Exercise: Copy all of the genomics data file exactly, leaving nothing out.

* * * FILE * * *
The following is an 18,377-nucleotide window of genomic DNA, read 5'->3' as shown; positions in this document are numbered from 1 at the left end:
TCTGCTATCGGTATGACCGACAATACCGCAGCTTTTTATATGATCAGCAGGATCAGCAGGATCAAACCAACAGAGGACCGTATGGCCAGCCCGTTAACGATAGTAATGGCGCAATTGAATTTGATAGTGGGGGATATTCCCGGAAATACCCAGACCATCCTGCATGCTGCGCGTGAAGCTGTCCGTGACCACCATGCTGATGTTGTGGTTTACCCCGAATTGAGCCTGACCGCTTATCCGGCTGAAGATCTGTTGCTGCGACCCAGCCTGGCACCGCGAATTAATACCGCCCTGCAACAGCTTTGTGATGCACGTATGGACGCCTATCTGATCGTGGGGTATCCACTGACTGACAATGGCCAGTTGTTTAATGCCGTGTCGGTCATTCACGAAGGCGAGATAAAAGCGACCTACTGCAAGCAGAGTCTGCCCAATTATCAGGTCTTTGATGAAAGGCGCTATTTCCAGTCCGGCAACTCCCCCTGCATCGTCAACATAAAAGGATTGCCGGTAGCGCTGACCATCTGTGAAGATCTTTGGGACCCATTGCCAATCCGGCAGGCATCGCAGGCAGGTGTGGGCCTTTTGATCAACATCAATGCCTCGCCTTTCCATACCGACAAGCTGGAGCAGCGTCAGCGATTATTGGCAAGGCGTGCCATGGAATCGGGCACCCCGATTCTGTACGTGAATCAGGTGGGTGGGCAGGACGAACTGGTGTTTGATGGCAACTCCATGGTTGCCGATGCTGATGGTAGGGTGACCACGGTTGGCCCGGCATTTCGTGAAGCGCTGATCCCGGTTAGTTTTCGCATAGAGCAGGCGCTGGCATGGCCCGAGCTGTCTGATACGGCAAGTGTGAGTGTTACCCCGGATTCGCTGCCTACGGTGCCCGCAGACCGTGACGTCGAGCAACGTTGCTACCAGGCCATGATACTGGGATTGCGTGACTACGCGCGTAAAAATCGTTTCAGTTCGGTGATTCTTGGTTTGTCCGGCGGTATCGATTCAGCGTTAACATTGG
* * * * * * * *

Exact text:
The following is an 18,377-nucleotide window of genomic DNA, read 5'->3' as shown; positions in this document are numbered from 1 at the left end:
TCTGCTATCGGTATGACCGACAATACCGCAGCTTTTTATATGATCAGCAGGATCAGCAGGATCAAACCAACAGAGGACCGTATGGCCAGCCCGTTAACGATAGTAATGGCGCAATTGAATTTGATAGTGGGGGATATTCCCGGAAATACCCAGACCATCCTGCATGCTGCGCGTGAAGCTGTCCGTGACCACCATGCTGATGTTGTGGTTTACCCCGAATTGAGCCTGACCGCTTATCCGGCTGAAGATCTGTTGCTGCGACCCAGCCTGGCACCGCGAATTAATACCGCCCTGCAACAGCTTTGTGATGCACGTATGGACGCCTATCTGATCGTGGGGTATCCACTGACTGACAATGGCCAGTTGTTTAATGCCGTGTCGGTCATTCACGAAGGCGAGATAAAAGCGACCTACTGCAAGCAGAGTCTGCCCAATTATCAGGTCTTTGATGAAAGGCGCTATTTCCAGTCCGGCAACTCCCCCTGCATCGTCAACATAAAAGGATTGCCGGTAGCGCTGACCATCTGTGAAGATCTTTGGGACCCATTGCCAATCCGGCAGGCATCGCAGGCAGGTGTGGGCCTTTTGATCAACATCAATGCCTCGCCTTTCCATACCGACAAGCTGGAGCAGCGTCAGCGATTATTGGCAAGGCGTGCCATGGAATCGGGCACCCCGATTCTGTACGTGAATCAGGTGGGTGGGCAGGACGAACTGGTGTTTGATGGCAACTCCATGGTTGCCGATGCTGATGGTAGGGTGACCACGGTTGGCCCGGCATTTCGTGAAGCGCTGATCCCGGTTAGTTTTCGCATAGAGCAGGCGCTGGCATGGCCCGAGCTGTCTGATACGGCAAGTGTGAGTGTTACCCCGGATTCGCTGCCTACGGTGCCCGCAGACCGTGACGTCGAGCAACGTTGCTACCAGGCCATGATACTGGGATTGCGTGACTACGCGCGTAAAAATCGTTTCAGTTCGGTGATTCTTGGTTTGTCCGGCGGTATCGATTCAGCGTTAACATTGG